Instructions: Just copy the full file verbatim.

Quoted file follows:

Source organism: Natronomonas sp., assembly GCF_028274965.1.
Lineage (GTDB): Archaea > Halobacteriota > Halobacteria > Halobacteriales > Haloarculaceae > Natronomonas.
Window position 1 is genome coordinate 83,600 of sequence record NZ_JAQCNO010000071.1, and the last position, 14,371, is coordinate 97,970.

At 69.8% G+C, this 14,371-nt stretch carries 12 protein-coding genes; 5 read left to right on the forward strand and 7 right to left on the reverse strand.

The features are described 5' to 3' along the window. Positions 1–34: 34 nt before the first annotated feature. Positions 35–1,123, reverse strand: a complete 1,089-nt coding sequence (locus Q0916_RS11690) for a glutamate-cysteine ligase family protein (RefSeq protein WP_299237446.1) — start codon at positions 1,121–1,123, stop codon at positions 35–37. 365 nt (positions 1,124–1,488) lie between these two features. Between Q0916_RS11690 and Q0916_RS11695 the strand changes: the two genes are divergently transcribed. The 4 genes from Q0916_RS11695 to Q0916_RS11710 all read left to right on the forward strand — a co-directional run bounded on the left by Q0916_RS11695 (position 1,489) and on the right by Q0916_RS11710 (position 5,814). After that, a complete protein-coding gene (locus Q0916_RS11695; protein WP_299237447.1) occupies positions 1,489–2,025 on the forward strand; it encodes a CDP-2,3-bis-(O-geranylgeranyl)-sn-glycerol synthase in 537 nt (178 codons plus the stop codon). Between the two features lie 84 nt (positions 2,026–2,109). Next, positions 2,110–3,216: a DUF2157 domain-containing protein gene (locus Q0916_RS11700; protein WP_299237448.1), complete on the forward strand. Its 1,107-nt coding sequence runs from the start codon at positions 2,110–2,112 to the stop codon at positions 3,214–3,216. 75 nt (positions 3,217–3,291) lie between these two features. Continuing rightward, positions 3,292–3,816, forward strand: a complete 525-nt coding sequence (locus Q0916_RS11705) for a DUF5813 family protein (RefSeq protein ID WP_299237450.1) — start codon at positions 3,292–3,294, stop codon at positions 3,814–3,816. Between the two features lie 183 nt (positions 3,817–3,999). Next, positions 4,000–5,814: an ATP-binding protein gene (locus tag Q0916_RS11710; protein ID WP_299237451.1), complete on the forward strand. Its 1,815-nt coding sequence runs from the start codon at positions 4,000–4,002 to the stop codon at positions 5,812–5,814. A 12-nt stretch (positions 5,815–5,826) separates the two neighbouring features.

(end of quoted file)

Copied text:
Source organism: Natronomonas sp., assembly GCF_028274965.1.
Lineage (GTDB): Archaea > Halobacteriota > Halobacteria > Halobacteriales > Haloarculaceae > Natronomonas.
Window position 1 is genome coordinate 83,600 of sequence record NZ_JAQCNO010000071.1, and the last position, 14,371, is coordinate 97,970.

At 69.8% G+C, this 14,371-nt stretch carries 12 protein-coding genes; 5 read left to right on the forward strand and 7 right to left on the reverse strand.

The features are described 5' to 3' along the window. Positions 1–34: 34 nt before the first annotated feature. Positions 35–1,123, reverse strand: a complete 1,089-nt coding sequence (locus Q0916_RS11690) for a glutamate-cysteine ligase family protein (RefSeq protein WP_299237446.1) — start codon at positions 1,121–1,123, stop codon at positions 35–37. 365 nt (positions 1,124–1,488) lie between these two features. Between Q0916_RS11690 and Q0916_RS11695 the strand changes: the two genes are divergently transcribed. The 4 genes from Q0916_RS11695 to Q0916_RS11710 all read left to right on the forward strand — a co-directional run bounded on the left by Q0916_RS11695 (position 1,489) and on the right by Q0916_RS11710 (position 5,814). After that, a complete protein-coding gene (locus Q0916_RS11695; protein WP_299237447.1) occupies positions 1,489–2,025 on the forward strand; it encodes a CDP-2,3-bis-(O-geranylgeranyl)-sn-glycerol synthase in 537 nt (178 codons plus the stop codon). Between the two features lie 84 nt (positions 2,026–2,109). Next, positions 2,110–3,216: a DUF2157 domain-containing protein gene (locus Q0916_RS11700; protein WP_299237448.1), complete on the forward strand. Its 1,107-nt coding sequence runs from the start codon at positions 2,110–2,112 to the stop codon at positions 3,214–3,216. 75 nt (positions 3,217–3,291) lie between these two features. Continuing rightward, positions 3,292–3,816, forward strand: a complete 525-nt coding sequence (locus Q0916_RS11705) for a DUF5813 family protein (RefSeq protein ID WP_299237450.1) — start codon at positions 3,292–3,294, stop codon at positions 3,814–3,816. Between the two features lie 183 nt (positions 3,817–3,999). Next, positions 4,000–5,814: an ATP-binding protein gene (locus tag Q0916_RS11710; protein ID WP_299237451.1), complete on the forward strand. Its 1,815-nt coding sequence runs from the start codon at positions 4,000–4,002 to the stop codon at positions 5,812–5,814. A 12-nt stretch (positions 5,815–5,826) separates the two neighbouring features.